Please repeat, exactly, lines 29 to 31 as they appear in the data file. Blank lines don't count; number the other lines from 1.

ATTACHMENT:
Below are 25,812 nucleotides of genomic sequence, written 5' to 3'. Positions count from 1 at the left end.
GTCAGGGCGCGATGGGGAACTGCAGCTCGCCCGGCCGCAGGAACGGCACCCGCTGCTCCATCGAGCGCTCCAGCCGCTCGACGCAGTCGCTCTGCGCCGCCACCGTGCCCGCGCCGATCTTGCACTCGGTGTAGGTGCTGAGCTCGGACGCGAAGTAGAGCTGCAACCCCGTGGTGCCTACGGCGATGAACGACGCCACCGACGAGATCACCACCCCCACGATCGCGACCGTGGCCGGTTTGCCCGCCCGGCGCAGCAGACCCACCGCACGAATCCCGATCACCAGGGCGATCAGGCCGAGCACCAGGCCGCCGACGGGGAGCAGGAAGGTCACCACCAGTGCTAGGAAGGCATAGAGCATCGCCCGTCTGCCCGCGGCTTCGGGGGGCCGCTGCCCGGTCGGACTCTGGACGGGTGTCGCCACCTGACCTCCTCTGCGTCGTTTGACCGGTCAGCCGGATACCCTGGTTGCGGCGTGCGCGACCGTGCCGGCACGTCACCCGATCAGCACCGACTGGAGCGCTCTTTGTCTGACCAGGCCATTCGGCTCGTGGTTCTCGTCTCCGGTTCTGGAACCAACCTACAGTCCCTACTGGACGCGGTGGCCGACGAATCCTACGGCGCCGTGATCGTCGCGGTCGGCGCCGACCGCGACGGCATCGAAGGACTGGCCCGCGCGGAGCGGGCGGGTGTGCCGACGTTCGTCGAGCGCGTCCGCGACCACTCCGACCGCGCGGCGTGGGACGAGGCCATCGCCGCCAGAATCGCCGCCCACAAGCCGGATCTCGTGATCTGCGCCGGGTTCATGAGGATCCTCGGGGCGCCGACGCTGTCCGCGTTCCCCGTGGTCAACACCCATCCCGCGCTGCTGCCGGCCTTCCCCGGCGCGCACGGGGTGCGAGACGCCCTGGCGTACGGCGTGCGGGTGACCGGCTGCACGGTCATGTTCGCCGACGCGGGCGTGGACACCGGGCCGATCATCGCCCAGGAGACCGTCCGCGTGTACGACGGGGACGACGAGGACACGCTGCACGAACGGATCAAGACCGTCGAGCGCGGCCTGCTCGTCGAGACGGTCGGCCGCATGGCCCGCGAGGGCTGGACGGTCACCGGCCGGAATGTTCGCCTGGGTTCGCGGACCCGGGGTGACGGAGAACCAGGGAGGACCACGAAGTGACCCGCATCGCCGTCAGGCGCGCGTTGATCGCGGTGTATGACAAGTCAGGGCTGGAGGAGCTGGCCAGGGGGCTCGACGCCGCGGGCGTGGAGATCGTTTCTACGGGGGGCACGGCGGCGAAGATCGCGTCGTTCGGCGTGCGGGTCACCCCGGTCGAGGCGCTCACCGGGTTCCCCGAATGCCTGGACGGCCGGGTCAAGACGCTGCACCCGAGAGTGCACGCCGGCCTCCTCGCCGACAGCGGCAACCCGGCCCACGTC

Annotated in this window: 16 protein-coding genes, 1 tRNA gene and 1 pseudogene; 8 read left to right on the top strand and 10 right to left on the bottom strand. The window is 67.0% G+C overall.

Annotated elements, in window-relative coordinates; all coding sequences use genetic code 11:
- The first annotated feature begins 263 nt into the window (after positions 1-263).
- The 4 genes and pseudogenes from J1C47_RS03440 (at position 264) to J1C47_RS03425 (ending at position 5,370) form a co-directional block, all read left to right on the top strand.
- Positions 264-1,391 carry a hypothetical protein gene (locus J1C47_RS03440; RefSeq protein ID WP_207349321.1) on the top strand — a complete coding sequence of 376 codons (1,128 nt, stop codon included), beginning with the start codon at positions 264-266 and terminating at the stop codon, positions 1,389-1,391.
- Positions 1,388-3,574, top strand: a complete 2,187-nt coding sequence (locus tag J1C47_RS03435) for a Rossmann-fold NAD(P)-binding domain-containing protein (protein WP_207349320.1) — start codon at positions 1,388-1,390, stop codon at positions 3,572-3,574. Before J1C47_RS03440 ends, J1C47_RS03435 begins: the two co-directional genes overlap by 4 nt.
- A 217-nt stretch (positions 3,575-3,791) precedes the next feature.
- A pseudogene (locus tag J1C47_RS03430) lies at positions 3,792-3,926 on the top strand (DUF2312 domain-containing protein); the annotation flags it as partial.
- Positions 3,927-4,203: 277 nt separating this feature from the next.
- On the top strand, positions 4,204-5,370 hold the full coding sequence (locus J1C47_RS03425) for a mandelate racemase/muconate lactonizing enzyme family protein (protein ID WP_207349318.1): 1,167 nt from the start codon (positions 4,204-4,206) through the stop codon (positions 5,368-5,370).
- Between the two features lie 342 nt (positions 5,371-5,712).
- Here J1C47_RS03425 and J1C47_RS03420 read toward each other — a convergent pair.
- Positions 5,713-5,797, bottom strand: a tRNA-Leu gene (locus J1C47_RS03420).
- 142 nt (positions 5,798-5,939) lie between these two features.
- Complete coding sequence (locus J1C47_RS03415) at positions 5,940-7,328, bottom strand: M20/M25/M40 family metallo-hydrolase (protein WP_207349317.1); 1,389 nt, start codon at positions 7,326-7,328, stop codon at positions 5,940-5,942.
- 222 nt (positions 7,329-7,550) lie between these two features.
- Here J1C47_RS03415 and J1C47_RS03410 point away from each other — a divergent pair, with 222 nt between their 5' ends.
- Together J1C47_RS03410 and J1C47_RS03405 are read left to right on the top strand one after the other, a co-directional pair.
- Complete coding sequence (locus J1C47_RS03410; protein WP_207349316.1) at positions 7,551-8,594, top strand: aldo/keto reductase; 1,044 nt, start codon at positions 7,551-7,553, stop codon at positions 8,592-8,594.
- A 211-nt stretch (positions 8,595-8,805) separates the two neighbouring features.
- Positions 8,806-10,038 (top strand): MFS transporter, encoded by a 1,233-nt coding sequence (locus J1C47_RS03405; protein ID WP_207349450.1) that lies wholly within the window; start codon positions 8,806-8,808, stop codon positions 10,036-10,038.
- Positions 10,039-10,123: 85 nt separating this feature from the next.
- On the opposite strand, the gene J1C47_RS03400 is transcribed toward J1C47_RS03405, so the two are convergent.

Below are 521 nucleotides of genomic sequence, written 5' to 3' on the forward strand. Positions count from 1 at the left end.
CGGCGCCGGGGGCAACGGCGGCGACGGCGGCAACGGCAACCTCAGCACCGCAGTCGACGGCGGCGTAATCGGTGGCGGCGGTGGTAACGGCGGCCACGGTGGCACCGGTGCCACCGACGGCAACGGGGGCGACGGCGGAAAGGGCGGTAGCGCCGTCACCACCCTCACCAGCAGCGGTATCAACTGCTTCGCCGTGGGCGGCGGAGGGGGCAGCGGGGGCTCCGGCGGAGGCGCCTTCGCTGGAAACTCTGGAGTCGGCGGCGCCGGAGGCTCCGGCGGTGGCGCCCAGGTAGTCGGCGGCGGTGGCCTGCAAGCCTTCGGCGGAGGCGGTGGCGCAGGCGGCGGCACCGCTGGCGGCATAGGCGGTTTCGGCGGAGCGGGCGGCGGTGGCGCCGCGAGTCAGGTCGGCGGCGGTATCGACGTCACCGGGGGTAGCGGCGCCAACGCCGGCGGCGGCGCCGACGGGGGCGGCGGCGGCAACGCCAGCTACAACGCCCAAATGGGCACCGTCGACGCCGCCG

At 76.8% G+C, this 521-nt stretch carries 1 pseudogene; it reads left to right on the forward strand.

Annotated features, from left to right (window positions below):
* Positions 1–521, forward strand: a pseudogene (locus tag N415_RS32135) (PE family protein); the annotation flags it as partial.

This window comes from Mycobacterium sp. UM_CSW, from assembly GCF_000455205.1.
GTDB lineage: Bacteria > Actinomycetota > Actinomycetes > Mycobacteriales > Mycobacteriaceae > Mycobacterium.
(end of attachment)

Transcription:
Annotated features, from left to right (window positions below):
* Positions 1–521, forward strand: a pseudogene (locus tag N415_RS32135) (PE family protein); the annotation flags it as partial.

This window comes from Mycobacterium sp. UM_CSW, from assembly GCF_000455205.1.